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N6953S accident description

Kansas map... Kansas list
Crash location 39.904167°N, 95.779445°W
Nearest city Sabetha, KS
39.902222°N, 95.800822°W
1.1 miles away
Tail number N6953S
Accident date 14 Aug 2011
Aircraft type Cessna 150H
Additional details: None

NTSB Factual Report

On August 15, 2011, at 1038 central daylight time, a Cessna 150H, N6953S, impacted terrain during takeoff from Sabetha Municipal Airport (K83), Sabetha, Kansas. The private pilot and passenger received minor injuries. The airplane sustained substantial damage to both wings. The airplane was registered to and operated by the pilot under the provisions of 14 Code of Federal Regulations Part 91 as a personal flight. Visual meteorological conditions prevailed for the flight, which operated without a flight plan. The local flight was originating from K83.

In his accident report, the 84-year-old pilot said that he had a heart valve replacement in early May 2011. Not wanting to pay unnecessary hangar rent, he decided to fly his airplane to his farm, where he had a 2,500-foot grass runway and a hangar. Lacking recent landing experience on grass runways, he aborted the landing attempt and returned to Sabetha. On his accident report, the pilot did not indicate there had been an accident. In addition, he indicated that there were no preimpact mechanical malfunctions or failures with the airplane. He indicated he had logged 70 hours total time, 45 hours as pilot-in-command, but no flight time in the previous 90 days.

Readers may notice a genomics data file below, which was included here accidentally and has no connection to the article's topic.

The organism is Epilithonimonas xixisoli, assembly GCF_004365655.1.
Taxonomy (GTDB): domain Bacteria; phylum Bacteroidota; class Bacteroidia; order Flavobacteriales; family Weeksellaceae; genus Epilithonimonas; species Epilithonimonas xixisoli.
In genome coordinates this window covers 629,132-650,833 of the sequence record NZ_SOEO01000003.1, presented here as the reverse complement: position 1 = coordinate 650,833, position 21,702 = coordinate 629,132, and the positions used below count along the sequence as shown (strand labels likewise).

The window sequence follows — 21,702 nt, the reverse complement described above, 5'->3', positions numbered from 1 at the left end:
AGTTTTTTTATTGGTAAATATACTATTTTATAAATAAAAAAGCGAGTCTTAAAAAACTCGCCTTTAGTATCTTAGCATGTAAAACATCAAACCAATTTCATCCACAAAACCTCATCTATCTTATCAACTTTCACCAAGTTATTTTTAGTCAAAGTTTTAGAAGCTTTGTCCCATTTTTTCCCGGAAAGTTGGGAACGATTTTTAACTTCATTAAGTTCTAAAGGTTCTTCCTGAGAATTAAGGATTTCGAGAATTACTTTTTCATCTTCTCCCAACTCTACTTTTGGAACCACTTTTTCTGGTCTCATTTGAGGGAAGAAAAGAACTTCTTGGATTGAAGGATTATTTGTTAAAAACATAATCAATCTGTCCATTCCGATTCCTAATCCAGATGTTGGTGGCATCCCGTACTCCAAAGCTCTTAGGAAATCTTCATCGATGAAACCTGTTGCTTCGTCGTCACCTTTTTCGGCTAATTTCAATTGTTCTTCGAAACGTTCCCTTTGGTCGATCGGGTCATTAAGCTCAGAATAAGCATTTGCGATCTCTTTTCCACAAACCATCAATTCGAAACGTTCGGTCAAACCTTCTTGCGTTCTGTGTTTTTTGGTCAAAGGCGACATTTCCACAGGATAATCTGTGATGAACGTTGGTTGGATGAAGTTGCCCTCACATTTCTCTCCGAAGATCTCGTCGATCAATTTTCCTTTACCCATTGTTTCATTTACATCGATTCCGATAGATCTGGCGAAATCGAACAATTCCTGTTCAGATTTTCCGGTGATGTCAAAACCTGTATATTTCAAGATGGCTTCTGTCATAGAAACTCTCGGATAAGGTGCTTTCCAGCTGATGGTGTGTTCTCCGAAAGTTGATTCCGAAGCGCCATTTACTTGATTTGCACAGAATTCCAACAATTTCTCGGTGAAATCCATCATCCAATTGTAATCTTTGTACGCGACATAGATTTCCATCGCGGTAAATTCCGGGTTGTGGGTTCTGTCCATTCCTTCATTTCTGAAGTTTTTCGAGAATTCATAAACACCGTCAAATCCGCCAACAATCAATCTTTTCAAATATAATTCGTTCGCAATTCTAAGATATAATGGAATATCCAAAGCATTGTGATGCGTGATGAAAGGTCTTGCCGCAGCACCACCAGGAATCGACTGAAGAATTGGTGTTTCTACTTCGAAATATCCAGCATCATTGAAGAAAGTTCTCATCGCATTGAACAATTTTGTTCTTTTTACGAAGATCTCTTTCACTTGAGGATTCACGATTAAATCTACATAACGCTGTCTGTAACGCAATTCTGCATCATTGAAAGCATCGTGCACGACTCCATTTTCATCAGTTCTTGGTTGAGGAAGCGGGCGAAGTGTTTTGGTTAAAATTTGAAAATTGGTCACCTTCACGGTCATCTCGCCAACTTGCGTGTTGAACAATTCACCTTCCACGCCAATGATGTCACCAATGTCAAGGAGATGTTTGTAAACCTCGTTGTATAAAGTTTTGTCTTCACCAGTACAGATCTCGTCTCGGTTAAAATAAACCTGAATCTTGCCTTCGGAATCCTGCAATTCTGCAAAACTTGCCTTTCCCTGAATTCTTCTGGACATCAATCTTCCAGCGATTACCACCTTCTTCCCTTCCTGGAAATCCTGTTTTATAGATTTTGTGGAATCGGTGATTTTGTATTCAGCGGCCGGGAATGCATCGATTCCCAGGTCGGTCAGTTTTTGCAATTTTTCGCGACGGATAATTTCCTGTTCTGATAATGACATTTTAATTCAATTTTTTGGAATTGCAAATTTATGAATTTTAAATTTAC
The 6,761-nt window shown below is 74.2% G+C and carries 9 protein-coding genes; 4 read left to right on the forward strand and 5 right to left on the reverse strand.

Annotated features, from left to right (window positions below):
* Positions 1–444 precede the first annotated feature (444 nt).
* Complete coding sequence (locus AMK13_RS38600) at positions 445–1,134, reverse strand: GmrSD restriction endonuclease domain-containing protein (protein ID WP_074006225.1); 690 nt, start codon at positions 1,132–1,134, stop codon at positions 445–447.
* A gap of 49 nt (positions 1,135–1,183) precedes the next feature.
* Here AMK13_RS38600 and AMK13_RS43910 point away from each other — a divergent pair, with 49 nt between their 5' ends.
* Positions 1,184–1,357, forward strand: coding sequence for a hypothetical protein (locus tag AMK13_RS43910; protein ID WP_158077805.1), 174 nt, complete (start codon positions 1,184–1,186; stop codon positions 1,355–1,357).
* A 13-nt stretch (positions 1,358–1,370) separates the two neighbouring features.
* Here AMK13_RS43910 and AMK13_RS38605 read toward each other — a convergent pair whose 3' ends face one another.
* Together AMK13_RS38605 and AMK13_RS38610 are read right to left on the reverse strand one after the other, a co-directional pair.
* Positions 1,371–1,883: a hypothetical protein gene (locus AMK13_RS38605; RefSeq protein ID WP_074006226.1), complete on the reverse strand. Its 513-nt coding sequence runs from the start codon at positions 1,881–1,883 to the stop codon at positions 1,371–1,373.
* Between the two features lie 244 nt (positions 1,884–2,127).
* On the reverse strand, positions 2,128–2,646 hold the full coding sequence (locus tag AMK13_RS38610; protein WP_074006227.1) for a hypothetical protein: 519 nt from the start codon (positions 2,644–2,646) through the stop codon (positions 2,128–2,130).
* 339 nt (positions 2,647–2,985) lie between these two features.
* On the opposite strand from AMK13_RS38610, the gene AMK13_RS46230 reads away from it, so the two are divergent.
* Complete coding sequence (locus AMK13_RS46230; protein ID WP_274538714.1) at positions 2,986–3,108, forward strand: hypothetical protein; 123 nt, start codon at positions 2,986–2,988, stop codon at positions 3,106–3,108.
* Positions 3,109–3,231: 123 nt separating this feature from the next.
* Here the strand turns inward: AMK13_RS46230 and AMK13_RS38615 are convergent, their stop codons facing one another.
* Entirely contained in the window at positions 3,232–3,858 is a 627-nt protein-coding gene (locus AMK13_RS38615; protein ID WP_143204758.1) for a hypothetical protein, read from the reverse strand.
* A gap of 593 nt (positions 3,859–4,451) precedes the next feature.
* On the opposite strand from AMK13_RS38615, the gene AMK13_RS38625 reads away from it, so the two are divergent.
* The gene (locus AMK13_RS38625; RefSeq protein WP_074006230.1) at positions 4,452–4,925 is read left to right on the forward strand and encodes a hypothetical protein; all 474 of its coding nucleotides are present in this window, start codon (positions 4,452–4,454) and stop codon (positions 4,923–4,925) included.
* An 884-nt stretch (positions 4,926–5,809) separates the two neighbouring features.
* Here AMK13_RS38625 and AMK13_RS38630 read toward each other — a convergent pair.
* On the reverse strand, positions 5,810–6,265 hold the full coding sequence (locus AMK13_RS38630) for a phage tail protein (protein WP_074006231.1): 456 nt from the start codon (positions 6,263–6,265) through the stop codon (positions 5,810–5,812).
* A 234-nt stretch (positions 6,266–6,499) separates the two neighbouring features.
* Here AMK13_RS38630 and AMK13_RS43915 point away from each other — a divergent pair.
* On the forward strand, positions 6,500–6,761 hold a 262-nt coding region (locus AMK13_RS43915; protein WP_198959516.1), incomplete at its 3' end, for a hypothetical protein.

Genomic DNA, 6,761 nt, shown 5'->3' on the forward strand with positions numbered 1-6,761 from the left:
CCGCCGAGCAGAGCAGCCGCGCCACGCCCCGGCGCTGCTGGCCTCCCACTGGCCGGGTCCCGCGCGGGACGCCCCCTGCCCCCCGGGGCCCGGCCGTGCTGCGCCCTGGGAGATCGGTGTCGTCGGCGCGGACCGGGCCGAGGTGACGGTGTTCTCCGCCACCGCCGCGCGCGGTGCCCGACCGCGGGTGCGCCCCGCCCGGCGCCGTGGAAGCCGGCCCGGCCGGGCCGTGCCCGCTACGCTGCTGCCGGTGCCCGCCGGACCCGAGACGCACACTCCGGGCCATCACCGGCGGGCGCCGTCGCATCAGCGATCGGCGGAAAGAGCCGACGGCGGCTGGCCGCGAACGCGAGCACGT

A witness saw the airplane as it approached the airport. He said the airplane would stall and the nose would drop, and the airplane would lose altitude. Then the nose would come up and the airplane would climb, then stall again. These oscillations occurred about four times and the airplane continuously lost altitude. The airplane stalled from an altitude of about 35 to 40 feet, impacted the ground, and nosed over.

A Federal Aviation Administration inspector said the pilot did not hold a valid pilot certificate. He had been granted special medical authorizations in October 2006 and December 2007, but was denied medical certification in July of 2008. Denial was based upon, among other things, bilateral cataracts.

NTSB Probable Cause

The pilot's failure to maintain adequate airspeed, which resulted in a stall. Contributing to the accident was the pilot's lack of certification to act as a pilot and his lack of recent experience.

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